Presentation on theme: "Gastrointestinal System. Esophagus This is a normal esophagus with the usual white to tan smooth mucosa seen at the left. The gastroesophageal junction."— Presentation transcript:
This is a normal esophagus with the usual white to tan smooth mucosa seen at the left. The gastroesophageal junction (not an anatomic sphincter) is at the center, and the stomach is at the right.
This is normal esophageal squamous mucosa at the left, with underlying submucosa. The muscularis is at the right.
This is Candida esophagitis. Tan-yellow plaques are seen in the lower esophagus, along with mucosal hyperemia. The same lesions are also seen at the upper right in the stomach.
Acute esophagitis is manifested here by infiltrating neutrophils to the squamous mucosa as well as submucosa.
The lower esophagus here shows sharply demarcated ulcerations that have a brown-red base, contrasted with the normal pale white esophageal mucosa at the far left.
An esophageal ulcer is seen here microscopically to have a sharp margins. The ulcer base at the left shows loss of overlying squamous epithelium with only necrotic debris remaining.
Here are two more sharply demarcated "punched out" ulcerations of the mid esophagus.
Barrett's esophagus in which there is gastric-type mucosa above the gastroesophageal junction. Note the columnar epithelium to the left and the squamous epithelium at the right.
At the lower end of the esophagus (which has been turned inside out at autopsy) are linear dark blue submucosal dilated veins known as varices. In patients with portal hypertension (usually secondary to liver cirrhosis from chronic alcoholism), the submucosal esophageal veins become dilated (form varices). These varices are prone to bleed.
Esophageal variceal bleeding. Here is another varix near the gastroesophageal junction that is dark red black because it has been bleeding. (The esophagus has been turned inside out.)
Inflammation and hemorrhage is seen here in the region of a ruptured varix of the esophagus.
This radiograph taken following barium swallow demontrates a stricture in the lower esophagus, with pooling of the contrast above the point of stricture. Such stricture may complicate conditions such as scleroderma, gastroesophageal reflux disease, or carcinoma.
History of smoking and/or alcoholism is often present in patients with esophageal squamous carcinoma, while a history of Barrett's esophagus precedes development of esophageal adenocarcinoma in many cases. Here, an ill-defined mass at the gastroesophageal junction produces mucosal ulceration and irregularity, which led to the clinical symptoms of pain and difficulty swallowing.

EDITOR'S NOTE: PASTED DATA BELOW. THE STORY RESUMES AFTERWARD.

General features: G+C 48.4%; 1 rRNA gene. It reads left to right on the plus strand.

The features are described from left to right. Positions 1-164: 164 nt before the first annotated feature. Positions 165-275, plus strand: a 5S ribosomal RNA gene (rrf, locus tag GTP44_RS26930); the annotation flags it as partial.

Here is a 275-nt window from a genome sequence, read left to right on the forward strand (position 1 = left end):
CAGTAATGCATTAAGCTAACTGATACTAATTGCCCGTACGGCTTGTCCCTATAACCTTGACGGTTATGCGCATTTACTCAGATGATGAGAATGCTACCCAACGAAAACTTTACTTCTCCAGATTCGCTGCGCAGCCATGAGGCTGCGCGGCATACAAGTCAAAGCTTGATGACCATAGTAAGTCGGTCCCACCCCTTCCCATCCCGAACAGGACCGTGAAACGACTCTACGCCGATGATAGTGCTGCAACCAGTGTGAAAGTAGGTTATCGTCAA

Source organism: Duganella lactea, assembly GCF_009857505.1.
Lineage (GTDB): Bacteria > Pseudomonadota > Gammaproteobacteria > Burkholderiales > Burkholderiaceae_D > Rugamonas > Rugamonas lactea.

This irregular reddish, ulcerated exophytic mid- esophageal mass as seen on the mucosal surface is a squamous cell carcinoma..
At high power, these infiltrating nests of neoplastic cells have abundant pink cytoplasm and distinct cell borders typical for squamous cell carcinoma. Esophageal carcinomas are not usually detected early and, therefore, have a very poor prognosis.
This is the normal appearance of the stomach
This is the normal appearance of the gastric antrum extending to the pylorus at the right of center. The first portion of the duodenum (duodenal bulb) is at the far right..
This is the normal appearance of the gastric fundal mucosa, with short pits lined by pale columnar mucus cells leading into long glands which contain bright pink parietal cells that secrete hydrochloric acid.
This is an acute gastritis with a diffusely hyperemic gastric mucosa. There are many causes for acute gastritis.
Here are some larger areas of gastric hemorrhage that could best be termed "erosions" because the superficial mucosa is eroded away. The findings here fit with acute erosive gastritis.
At high power, gastric mucosa demonstrates infiltration by neutrophils. This is acute gastritis
A 1 cm acute gastric ulcer is shown here in the upper fundus. The ulcer is shallow and sharply demarcated, with surrounding hyperemia. It is probably benign. However, all gastric ulcers should be biopsied to rule out a malignancy.